Janaspandana has been beneficial in resolving problems like BPL card issues, insurance scheme issues, Congress guarantee programmes, and a lot of other individual concerns. However, larger issues are yet to be properly executed and monitored.

Issues like mobility, water, drainage, public space assessments etc. cannot be resolved in a 10-day programme as they are not new, but old concerns that can be resolved with the existing rules and regulations of urban management. “The leaders of Hyderabad and Chennai had the commitment to develop the city, which is reflected today, and our leaders lack that,” Kochu adds.

Initiatives like Brand Bengaluru and Janaspandana are just an eye-wash and marketing strategies to attract investors. “If the city and the citizens have to benefit, development of basic infrastructure has to be a priority,” Kochu says.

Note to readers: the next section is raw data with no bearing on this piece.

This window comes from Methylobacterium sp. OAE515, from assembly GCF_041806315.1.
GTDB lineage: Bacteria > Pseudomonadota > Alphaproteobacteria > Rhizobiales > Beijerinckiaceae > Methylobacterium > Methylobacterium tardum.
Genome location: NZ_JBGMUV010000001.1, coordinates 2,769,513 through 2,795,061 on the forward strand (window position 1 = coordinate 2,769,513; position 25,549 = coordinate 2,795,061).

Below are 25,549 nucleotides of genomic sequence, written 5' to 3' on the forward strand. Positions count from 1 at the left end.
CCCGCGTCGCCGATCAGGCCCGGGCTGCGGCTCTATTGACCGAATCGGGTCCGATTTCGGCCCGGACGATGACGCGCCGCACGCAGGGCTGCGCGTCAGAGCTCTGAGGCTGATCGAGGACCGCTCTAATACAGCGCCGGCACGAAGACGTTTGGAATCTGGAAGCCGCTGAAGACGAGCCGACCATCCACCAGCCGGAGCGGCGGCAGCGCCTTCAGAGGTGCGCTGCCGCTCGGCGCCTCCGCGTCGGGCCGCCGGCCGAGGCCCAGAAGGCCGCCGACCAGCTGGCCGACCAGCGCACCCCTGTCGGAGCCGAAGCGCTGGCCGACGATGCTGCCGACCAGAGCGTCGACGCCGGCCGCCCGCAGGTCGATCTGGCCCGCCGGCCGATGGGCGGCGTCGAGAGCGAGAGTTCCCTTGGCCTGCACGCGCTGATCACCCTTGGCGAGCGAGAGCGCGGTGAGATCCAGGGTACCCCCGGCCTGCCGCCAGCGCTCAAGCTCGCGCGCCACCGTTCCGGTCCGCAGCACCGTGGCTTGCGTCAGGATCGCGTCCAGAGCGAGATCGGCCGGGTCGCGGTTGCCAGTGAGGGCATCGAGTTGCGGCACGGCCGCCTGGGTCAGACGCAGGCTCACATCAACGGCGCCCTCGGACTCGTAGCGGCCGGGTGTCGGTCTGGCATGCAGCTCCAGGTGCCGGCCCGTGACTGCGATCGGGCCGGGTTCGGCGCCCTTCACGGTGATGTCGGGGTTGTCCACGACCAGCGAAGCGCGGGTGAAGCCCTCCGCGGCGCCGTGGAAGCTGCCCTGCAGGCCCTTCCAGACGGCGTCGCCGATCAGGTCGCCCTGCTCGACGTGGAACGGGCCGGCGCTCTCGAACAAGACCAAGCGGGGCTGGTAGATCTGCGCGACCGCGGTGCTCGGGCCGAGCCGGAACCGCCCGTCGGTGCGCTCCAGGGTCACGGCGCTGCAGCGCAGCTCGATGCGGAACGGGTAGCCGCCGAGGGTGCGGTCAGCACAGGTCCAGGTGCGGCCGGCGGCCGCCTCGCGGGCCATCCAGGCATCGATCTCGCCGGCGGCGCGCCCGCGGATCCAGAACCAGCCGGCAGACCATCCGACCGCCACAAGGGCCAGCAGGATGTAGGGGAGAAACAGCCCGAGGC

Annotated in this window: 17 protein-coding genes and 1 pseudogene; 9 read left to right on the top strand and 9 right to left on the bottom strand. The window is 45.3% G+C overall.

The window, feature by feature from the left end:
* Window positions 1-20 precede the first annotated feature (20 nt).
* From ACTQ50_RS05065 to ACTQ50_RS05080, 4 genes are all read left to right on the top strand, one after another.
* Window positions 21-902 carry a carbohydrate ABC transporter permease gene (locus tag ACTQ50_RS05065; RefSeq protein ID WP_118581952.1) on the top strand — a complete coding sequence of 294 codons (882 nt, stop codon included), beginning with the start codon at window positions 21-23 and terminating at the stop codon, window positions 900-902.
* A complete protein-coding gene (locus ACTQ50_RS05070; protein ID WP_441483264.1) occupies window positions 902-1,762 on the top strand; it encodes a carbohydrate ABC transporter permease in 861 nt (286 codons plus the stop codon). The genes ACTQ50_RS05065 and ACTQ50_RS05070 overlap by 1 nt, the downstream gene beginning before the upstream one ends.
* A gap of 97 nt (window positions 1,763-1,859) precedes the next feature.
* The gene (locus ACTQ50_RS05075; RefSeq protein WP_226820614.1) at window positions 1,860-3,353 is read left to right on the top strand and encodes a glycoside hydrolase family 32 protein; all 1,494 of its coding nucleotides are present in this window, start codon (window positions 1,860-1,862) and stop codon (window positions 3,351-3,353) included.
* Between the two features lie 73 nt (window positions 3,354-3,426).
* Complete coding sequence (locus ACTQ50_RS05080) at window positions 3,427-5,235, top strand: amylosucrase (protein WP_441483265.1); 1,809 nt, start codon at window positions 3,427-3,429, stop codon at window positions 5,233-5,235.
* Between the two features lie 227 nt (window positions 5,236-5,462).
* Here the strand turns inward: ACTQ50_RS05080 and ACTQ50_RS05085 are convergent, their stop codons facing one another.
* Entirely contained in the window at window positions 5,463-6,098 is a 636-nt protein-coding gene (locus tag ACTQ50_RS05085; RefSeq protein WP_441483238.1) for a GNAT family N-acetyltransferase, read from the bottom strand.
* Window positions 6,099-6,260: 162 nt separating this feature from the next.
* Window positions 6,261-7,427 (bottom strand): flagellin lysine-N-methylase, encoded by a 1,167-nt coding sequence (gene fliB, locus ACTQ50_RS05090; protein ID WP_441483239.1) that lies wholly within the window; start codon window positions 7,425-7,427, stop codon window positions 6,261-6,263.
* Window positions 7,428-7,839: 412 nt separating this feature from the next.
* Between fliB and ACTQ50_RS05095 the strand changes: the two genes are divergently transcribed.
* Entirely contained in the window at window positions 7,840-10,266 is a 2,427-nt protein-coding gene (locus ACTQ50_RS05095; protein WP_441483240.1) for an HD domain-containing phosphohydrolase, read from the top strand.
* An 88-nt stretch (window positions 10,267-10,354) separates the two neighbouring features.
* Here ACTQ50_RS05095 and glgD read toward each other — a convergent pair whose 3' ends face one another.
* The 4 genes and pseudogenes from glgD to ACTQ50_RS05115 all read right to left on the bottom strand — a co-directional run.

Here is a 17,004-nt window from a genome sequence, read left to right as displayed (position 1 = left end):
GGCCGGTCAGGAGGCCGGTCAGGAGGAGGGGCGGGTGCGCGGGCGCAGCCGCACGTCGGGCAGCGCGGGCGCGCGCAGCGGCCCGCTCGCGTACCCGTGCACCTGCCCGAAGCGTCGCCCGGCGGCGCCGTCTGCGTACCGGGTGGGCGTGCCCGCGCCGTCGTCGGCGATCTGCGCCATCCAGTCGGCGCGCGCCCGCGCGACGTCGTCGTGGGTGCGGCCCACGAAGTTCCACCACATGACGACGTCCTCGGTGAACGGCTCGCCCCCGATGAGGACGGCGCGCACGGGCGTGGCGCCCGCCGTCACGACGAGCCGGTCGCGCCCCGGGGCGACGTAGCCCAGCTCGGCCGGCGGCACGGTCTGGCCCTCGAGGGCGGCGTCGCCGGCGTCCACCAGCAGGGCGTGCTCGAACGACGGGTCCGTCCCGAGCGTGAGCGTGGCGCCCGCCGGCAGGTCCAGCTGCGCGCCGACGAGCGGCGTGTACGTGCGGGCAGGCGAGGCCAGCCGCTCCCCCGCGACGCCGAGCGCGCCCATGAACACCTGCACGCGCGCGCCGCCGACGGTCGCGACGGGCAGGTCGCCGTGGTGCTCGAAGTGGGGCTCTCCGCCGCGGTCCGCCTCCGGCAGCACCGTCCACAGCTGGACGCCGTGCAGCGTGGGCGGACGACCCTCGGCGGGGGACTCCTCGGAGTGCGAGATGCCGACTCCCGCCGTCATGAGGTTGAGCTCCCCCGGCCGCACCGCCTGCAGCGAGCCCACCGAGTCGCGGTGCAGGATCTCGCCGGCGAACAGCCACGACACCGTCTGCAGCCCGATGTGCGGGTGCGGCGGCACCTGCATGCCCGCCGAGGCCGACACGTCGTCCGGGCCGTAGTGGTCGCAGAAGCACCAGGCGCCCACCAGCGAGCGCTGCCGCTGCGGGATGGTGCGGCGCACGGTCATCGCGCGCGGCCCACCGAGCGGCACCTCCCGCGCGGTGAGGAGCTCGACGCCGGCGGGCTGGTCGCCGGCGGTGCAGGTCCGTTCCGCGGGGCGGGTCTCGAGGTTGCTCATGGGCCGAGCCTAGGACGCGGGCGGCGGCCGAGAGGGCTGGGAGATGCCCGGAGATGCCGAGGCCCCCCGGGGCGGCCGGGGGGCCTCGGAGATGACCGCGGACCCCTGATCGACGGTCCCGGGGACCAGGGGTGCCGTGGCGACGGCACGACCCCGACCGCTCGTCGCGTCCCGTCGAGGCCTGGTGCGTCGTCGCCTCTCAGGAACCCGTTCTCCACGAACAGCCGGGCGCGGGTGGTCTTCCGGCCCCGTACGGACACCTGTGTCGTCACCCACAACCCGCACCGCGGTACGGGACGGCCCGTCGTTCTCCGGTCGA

“In the Public Grievance Redressal System (PGRS) portal it takes 90 days to resolve a grievance and the update of the same is also not done efficiently. Some cases have been unresolved for years on the portal now,” he adds. 

Counters at a Janaspandana event
Counters included BESCOM, BBMP revenue, Health, Survey and Land Records, BMTC and counters for all five guarantees. Pic: Bhanu. S

As we near the end of the month, many citizens have not received any solution to their grievances, either at an individual or at a ward level. Shivakumar being present in person at the event played a major role in resolving minor grievances immediately. However, such programmes cannot be held on a daily basis all year round, which underscores the importance for the establishment of local governance.